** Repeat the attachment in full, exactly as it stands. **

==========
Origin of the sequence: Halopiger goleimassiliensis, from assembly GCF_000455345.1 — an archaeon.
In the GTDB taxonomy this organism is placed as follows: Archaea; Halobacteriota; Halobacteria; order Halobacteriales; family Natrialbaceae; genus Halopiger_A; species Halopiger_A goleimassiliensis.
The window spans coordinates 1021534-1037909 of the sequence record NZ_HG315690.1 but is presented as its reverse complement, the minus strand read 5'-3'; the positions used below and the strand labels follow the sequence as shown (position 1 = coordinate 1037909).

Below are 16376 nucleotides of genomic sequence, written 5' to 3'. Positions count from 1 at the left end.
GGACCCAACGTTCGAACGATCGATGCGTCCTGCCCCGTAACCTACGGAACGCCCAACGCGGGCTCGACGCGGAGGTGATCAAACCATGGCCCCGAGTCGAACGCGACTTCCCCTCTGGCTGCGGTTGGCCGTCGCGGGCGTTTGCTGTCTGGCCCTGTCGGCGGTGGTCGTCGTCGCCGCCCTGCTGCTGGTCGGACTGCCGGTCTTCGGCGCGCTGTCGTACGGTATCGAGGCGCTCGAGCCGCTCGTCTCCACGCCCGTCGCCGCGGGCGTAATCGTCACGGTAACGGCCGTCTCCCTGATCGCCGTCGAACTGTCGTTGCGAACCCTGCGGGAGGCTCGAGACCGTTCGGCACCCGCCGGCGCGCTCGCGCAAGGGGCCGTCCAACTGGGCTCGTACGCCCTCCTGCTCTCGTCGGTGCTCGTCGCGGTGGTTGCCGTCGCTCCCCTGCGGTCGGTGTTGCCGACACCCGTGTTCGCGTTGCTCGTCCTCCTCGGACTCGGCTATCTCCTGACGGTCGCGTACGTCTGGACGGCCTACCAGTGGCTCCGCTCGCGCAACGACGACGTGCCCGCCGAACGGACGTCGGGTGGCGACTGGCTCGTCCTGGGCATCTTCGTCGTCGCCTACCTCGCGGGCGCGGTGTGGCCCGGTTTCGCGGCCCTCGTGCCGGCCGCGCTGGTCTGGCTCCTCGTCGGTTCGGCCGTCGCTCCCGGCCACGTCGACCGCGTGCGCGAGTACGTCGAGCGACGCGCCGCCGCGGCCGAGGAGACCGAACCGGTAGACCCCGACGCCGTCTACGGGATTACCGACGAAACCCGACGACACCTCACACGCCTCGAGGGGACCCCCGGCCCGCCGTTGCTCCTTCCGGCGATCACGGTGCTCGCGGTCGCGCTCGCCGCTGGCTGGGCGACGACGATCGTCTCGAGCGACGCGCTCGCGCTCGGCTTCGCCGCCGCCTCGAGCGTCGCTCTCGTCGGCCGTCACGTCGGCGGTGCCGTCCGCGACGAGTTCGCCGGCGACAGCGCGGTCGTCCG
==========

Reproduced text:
Origin of the sequence: Halopiger goleimassiliensis, from assembly GCF_000455345.1 — an archaeon.
In the GTDB taxonomy this organism is placed as follows: Archaea; Halobacteriota; Halobacteria; order Halobacteriales; family Natrialbaceae; genus Halopiger_A; species Halopiger_A goleimassiliensis.
The window spans coordinates 1021534-1037909 of the sequence record NZ_HG315690.1 but is presented as its reverse complement, the minus strand read 5'-3'; the positions used below and the strand labels follow the sequence as shown (position 1 = coordinate 1037909).

Below are 16376 nucleotides of genomic sequence, written 5' to 3'. Positions count from 1 at the left end.
GGACCCAACGTTCGAACGATCGATGCGTCCTGCCCCGTAACCTACGGAACGCCCAACGCGGGCTCGACGCGGAGGTGATCAAACCATGGCCCCGAGTCGAACGCGACTTCCCCTCTGGCTGCGGTTGGCCGTCGCGGGCGTTTGCTGTCTGGCCCTGTCGGCGGTGGTCGTCGTCGCCGCCCTGCTGCTGGTCGGACTGCCGGTCTTCGGCGCGCTGTCGTACGGTATCGAGGCGCTCGAGCCGCTCGTCTCCACGCCCGTCGCCGCGGGCGTAATCGTCACGGTAACGGCCGTCTCCCTGATCGCCGTCGAACTGTCGTTGCGAACCCTGCGGGAGGCTCGAGACCGTTCGGCACCCGCCGGCGCGCTCGCGCAAGGGGCCGTCCAACTGGGCTCGTACGCCCTCCTGCTCTCGTCGGTGCTCGTCGCGGTGGTTGCCGTCGCTCCCCTGCGGTCGGTGTTGCCGACACCCGTGTTCGCGTTGCTCGTCCTCCTCGGACTCGGCTATCTCCTGACGGTCGCGTACGTCTGGACGGCCTACCAGTGGCTCCGCTCGCGCAACGACGACGTGCCCGCCGAACGGACGTCGGGTGGCGACTGGCTCGTCCTGGGCATCTTCGTCGTCGCCTACCTCGCGGGCGCGGTGTGGCCCGGTTTCGCGGCCCTCGTGCCGGCCGCGCTGGTCTGGCTCCTCGTCGGTTCGGCCGTCGCTCCCGGCCACGTCGACCGCGTGCGCGAGTACGTCGAGCGACGCGCCGCCGCGGCCGAGGAGACCGAACCGGTAGACCCCGACGCCGTCTACGGGATTACCGACGAAACCCGACGACACCTCACACGCCTCGAGGGGACCCCCGGCCCGCCGTTGCTCCTTCCGGCGATCACGGTGCTCGCGGTCGCGCTCGCCGCTGGCTGGGCGACGACGATCGTCTCGAGCGACGCGCTCGCGCTCGGCTTCGCCGCCGCCTCGAGCGTCGCTCTCGTCGGCCGTCACGTCGGCGGTGCCGTCCGCGACGAGTTCGCCGGCGACAGCGCGGTCGTCCG